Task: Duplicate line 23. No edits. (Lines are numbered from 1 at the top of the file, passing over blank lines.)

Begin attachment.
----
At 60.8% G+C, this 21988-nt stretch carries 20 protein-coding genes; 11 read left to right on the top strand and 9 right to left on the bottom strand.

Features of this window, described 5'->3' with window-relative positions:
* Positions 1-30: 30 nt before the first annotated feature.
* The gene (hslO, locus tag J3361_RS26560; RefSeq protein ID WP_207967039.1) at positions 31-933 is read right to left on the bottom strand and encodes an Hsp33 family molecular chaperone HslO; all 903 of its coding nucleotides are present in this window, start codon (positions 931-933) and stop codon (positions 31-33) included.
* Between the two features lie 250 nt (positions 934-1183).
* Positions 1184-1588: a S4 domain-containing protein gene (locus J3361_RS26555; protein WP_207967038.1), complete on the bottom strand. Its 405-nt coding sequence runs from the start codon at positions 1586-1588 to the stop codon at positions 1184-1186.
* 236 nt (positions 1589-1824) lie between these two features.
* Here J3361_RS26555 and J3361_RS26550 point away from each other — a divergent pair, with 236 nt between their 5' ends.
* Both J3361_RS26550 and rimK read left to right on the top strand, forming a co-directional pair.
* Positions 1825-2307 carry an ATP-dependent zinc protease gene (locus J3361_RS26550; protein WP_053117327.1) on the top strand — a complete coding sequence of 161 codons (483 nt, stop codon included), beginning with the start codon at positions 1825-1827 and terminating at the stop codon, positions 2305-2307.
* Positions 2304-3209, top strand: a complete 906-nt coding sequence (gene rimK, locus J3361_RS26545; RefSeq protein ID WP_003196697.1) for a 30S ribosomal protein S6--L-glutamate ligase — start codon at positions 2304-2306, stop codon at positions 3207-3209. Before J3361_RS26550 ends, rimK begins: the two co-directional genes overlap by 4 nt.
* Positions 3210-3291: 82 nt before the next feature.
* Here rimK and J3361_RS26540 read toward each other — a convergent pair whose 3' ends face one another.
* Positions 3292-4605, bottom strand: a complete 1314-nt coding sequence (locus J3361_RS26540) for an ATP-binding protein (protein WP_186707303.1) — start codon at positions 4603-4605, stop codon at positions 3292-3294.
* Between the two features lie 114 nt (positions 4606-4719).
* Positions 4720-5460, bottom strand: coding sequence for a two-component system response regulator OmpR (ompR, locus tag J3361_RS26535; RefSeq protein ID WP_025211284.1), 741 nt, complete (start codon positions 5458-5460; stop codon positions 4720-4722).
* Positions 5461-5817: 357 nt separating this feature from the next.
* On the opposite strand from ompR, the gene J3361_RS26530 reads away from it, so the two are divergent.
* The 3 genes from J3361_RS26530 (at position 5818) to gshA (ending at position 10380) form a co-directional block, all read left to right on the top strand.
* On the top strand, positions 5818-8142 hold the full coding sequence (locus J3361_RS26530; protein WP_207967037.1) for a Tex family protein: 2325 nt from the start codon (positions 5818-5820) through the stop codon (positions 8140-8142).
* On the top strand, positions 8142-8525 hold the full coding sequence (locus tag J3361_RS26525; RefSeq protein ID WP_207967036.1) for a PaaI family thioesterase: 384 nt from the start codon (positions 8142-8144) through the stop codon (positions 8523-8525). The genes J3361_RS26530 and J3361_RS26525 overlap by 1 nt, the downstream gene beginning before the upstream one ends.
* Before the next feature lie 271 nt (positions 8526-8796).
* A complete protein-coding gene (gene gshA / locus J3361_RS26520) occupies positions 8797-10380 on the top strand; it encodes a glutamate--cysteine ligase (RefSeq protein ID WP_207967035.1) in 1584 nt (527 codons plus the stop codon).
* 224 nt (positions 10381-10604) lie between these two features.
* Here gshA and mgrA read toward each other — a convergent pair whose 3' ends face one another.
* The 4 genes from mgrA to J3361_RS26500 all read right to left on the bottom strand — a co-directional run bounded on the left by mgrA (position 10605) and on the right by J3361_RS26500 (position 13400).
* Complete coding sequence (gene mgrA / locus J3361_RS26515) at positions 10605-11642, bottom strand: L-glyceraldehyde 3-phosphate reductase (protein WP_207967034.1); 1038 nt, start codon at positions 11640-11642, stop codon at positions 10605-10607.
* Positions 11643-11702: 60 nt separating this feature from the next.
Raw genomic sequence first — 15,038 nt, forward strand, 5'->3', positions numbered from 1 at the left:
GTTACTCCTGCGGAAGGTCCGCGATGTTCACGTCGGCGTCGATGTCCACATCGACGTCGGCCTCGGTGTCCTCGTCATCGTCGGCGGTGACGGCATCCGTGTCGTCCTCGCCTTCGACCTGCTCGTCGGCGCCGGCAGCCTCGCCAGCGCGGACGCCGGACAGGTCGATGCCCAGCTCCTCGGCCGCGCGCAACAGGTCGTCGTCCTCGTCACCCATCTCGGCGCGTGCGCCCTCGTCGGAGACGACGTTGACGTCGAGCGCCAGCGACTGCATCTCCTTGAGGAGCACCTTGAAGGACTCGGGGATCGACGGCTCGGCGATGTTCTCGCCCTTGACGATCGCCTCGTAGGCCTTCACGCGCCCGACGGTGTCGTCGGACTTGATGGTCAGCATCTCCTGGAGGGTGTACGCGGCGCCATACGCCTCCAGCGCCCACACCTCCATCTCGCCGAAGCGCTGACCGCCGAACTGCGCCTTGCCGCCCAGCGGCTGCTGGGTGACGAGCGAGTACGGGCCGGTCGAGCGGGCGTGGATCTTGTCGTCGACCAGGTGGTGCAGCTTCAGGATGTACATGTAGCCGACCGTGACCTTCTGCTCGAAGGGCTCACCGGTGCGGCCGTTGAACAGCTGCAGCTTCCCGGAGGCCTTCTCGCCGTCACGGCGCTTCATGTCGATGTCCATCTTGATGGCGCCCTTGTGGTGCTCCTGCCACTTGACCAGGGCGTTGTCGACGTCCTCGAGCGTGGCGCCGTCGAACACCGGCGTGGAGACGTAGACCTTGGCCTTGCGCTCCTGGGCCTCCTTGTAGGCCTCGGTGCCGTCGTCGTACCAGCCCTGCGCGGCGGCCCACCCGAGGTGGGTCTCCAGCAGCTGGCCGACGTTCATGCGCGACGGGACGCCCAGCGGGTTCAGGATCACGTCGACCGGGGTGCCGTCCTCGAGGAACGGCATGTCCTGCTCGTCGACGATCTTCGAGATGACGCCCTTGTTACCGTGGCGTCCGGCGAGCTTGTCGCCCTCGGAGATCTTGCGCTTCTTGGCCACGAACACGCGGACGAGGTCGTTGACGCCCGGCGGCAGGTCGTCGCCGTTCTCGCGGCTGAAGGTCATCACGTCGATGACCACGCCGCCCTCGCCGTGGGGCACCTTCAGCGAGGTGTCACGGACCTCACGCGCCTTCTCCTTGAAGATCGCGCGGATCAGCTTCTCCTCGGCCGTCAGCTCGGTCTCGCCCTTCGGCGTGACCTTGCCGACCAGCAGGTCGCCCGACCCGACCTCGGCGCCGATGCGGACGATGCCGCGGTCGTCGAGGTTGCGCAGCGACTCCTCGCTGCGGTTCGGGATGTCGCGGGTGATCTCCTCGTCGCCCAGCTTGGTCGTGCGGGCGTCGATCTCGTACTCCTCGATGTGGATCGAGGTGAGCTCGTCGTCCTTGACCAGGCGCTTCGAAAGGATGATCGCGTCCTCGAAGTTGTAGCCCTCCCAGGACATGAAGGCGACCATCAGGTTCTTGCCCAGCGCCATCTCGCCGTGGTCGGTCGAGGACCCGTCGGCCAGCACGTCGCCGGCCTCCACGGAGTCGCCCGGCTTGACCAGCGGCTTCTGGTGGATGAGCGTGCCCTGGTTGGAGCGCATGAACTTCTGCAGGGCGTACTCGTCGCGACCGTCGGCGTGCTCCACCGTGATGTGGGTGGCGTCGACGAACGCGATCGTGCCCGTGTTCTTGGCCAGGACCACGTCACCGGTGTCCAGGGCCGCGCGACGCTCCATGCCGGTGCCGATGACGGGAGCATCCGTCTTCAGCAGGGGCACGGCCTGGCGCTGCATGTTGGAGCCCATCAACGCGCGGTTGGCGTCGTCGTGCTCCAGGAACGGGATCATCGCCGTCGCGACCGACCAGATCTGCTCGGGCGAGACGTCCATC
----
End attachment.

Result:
* A complete protein-coding gene (gene gshA / locus J3361_RS26520) occupies positions 8797-10380 on the top strand; it encodes a glutamate--cysteine ligase (RefSeq protein ID WP_207967035.1) in 1584 nt (527 codons plus the stop codon).